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3000 ‘I wouldn’t be able to eat’: Scarborough tenants see no way back to homes after ‘demoviction’ - ACORN Canada ‘I wouldn’t be able to eat’: Scarborough tenants see no way back to homes after ‘demoviction’

Posted August 17, 2021

Posted August 17, 2021

Scarborough’s little apartment buildings are under threat, or that’s how it feels to people living in them.

Three low-rise walk-ups on Glen Everest Road gave people, including many with low or fixed incomes, secure homes as rents elsewhere rose out of reach.

That’s how Helen Porter pays $861.53 a month for her bachelor while a neighbour in her building pays $1,400 for his.

Retired, Porter says she worked all her adult life, but without chances to put money away. Low rent keeps things affordable.

“If I had to rent a one-bedroom apartment right now, I wouldn’t be able to eat,” she said.

Finding apartments, however, is what Porter and others at 54, 58, and 62 Glen Everest may have to do.

A developer, Altree, bought the low-rises and proposes 350 condominiums on the properties, which also face Kingston Road in Cliffside.

Altree is offering 68 rental replacement units in the new building, and a compensation package. Tenants could come back, years later, to a reconstructed version of their community and home.

But where can they go until then?

Glen Everest tenants say competition is stiff for apartments and landlords choose renters with good credit histories and incomes, not minimum wage earners or people on pensions.

Ron Janes, a former mover on Ontario disability support, predicts he and many others will move out of Ontario to afford rent, since even small towns here are now unaffordable.

Ray Demers, 75, who can barely walk after surviving three cancers, now shares his home of 17 years with two small dogs, his “babies” and best friends; he feels landlords will refuse him because of his pets and small pension.

“I’m not sleeping properly anymore because I don’t want to leave this place,” Demers said.

Tenants and supporters got horn honks by marching to Kingston Road and will stage a tent protest later this month, spotlighting what Janes called the sad reality that some will wind up homeless.

Cindee Berry suggested Altree knows tenants being asked to leave won’t return.

“How many people will come back? This is their polite way of saying ‘get out,’” she said.

Altree representative Thu Vo responded to questions about displacement and rental replacement Monday by directing a reporter to information about company proposals on the city’s website.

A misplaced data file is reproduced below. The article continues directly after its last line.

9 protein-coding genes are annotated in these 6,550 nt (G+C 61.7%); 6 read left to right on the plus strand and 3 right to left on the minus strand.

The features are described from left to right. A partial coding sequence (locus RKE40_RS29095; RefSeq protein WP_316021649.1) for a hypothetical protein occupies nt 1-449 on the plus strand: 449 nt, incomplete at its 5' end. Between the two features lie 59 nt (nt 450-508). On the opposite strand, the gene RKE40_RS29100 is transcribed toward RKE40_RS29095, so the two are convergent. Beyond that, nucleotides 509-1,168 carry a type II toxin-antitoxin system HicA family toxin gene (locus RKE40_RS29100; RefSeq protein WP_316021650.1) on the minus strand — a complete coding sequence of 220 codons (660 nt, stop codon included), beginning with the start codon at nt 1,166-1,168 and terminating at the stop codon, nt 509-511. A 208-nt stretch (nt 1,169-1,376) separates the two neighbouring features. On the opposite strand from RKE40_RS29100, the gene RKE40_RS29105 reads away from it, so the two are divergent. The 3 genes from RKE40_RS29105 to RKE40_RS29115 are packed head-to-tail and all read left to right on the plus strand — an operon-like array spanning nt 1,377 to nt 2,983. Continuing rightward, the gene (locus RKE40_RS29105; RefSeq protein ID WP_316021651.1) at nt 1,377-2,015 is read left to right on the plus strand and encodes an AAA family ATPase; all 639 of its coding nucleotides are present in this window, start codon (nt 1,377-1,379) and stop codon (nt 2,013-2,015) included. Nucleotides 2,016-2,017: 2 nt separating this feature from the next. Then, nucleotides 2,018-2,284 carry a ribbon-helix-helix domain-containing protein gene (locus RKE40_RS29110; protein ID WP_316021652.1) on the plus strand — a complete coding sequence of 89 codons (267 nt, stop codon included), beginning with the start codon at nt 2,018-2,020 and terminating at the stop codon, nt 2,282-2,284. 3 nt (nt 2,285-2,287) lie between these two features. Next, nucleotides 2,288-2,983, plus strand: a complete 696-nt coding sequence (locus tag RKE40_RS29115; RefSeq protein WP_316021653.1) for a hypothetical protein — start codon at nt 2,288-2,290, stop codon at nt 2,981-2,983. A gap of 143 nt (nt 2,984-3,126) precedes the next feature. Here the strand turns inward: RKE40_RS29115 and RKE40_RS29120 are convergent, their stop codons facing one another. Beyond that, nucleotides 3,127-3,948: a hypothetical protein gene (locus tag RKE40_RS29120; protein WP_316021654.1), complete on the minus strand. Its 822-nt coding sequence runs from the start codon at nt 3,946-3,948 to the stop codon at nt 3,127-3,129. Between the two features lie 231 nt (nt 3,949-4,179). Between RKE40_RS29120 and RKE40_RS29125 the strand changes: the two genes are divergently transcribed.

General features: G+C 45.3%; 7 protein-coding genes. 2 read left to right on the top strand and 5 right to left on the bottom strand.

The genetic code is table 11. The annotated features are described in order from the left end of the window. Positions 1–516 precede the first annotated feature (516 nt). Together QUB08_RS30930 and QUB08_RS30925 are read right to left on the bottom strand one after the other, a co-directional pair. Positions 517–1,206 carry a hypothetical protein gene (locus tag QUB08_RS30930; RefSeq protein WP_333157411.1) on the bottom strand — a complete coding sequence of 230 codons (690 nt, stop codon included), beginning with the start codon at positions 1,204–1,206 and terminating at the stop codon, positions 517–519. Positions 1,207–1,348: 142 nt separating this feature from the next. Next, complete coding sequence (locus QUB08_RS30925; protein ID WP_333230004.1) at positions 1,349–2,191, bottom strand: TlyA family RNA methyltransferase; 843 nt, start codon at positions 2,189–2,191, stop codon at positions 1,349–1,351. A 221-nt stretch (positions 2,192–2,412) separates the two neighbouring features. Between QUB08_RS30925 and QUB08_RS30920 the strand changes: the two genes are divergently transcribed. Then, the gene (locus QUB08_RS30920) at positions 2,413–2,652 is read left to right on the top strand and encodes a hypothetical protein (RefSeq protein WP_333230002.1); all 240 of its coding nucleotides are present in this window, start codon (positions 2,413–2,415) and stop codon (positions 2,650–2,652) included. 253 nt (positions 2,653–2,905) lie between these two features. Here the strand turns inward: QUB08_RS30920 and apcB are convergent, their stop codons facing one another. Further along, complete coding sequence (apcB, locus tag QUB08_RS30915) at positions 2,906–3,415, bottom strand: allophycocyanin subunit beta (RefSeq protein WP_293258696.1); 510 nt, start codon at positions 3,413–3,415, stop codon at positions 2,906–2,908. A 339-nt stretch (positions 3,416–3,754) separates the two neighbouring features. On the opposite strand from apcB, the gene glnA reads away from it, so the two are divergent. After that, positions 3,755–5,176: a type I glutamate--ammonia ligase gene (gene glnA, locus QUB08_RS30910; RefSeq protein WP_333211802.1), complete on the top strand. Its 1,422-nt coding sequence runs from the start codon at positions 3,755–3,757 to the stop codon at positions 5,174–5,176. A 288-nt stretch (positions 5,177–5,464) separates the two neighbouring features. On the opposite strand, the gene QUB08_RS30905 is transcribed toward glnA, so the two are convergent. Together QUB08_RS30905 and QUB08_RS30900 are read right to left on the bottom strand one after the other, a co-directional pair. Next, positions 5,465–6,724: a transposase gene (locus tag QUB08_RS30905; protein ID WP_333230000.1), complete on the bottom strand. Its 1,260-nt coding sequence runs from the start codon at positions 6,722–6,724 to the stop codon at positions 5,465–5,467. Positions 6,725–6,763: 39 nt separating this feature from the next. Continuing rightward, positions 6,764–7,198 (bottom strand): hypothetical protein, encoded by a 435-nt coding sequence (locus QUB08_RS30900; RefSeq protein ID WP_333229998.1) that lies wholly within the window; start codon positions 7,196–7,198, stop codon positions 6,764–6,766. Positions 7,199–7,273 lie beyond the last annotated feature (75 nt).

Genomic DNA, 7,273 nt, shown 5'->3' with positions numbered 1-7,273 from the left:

On its website, Altree says it’s “passionate about enhancing the communities in which we operate,” and its charitable trust matches contributions for Daily Bread Food Bank and other Toronto causes.

Altree isn’t the only developer in Scarborough whose plans call for replacement of low-rise apartments, but the Glen Everest proposal comes after tenants at the Lenmore buildings in Birch Cliff, 1615-1641 Kingston, were told another Altree proposal would see them relocated eventually to new apartments where a Day’s Inn stands at 2151 Kingston Rd. 

On Aug. 4, Lenmore tenants learned by email Altree’s re-submitted application will group replacement units in a building beside the proposed Birch Cliff condominium.

Alejandra Ruiz Vargas, a member and leader of housing advocacy group Toronto ACORN, says developers are targeting small buildings across Toronto, and tenants feel insecure as news of ‘demovictions’ spreads.

“With every communication from landlords, we expect the worst,” said the East York resident.

“The law is not protecting us, and in the meantime, people are panicking.”

Ruiz Vargas said the city should ensure tenants return to replacement units and top up their rents until they do, but Ontario needs “real rent control” that won’t allow landlords to charge what they want after vacancies.

Local Coun. Gary Crawford met Glen Everest tenants and said they have justifiable fears about displacement.

Crawford said he wants tenants to understand the process and their rights, but added people generally support redevelopment on Kingston Road, where areas are designated for more density.

The area has “been discovered,” he said, with growth crossing Victoria Park Avenue 10 years ago accelerating and heading east.


Article by Mike Adler for


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